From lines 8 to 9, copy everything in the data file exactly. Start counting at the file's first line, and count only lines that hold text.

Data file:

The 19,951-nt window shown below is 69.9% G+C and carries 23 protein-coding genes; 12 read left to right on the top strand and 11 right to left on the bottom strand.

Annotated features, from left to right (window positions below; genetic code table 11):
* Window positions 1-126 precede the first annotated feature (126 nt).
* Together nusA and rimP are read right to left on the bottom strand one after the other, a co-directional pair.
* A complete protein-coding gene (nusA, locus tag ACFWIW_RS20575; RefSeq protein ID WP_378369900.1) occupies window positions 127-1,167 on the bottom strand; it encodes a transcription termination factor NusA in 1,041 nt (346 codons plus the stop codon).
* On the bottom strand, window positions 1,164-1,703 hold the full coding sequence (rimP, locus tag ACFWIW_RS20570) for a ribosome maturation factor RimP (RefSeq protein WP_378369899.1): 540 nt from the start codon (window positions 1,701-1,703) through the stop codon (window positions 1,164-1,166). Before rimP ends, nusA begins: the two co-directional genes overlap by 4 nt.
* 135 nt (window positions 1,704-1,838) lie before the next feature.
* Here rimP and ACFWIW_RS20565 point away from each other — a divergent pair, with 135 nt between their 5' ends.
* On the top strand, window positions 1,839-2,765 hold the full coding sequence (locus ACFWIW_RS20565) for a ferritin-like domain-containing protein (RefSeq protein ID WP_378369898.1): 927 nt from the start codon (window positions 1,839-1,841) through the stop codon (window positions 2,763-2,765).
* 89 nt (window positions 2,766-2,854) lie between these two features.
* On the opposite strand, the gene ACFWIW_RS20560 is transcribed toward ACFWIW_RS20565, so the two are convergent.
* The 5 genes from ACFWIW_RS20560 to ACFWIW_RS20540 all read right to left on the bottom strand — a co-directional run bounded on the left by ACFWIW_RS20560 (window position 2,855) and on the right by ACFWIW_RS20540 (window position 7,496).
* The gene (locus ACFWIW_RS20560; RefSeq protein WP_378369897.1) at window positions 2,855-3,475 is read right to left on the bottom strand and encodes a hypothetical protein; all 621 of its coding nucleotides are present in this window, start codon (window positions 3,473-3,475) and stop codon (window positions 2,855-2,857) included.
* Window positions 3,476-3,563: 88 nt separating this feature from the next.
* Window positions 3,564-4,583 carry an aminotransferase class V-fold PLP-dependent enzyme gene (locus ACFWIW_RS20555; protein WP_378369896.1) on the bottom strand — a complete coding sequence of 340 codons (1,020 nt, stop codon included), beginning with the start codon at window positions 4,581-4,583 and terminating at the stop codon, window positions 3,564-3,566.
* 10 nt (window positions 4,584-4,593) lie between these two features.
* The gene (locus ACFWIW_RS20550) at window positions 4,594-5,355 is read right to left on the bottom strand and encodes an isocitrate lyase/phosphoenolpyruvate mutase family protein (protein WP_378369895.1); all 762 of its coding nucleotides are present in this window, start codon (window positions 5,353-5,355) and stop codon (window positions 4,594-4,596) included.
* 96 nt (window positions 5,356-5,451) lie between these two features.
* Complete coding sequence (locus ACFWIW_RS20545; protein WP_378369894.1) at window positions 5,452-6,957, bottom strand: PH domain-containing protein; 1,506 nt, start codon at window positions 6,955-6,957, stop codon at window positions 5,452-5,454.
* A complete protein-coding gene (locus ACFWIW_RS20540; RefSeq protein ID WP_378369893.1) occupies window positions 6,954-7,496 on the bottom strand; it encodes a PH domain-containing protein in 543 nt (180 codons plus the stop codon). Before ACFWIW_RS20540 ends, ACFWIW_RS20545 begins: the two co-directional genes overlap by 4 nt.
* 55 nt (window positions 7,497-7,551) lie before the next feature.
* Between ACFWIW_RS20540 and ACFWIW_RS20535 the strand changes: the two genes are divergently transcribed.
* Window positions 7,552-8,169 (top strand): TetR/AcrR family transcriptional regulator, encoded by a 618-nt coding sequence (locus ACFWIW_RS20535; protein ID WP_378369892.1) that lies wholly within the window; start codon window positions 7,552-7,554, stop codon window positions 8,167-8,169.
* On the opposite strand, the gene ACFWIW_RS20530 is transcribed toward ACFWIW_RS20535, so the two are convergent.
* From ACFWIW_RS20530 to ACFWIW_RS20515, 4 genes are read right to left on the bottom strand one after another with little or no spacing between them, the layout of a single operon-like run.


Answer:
* Here rimP and ACFWIW_RS20565 point away from each other — a divergent pair, with 135 nt between their 5' ends.
* On the top strand, window positions 1,839-2,765 hold the full coding sequence (locus ACFWIW_RS20565) for a ferritin-like domain-containing protein (RefSeq protein ID WP_378369898.1): 927 nt from the start codon (window positions 1,839-1,841) through the stop codon (window positions 2,763-2,765).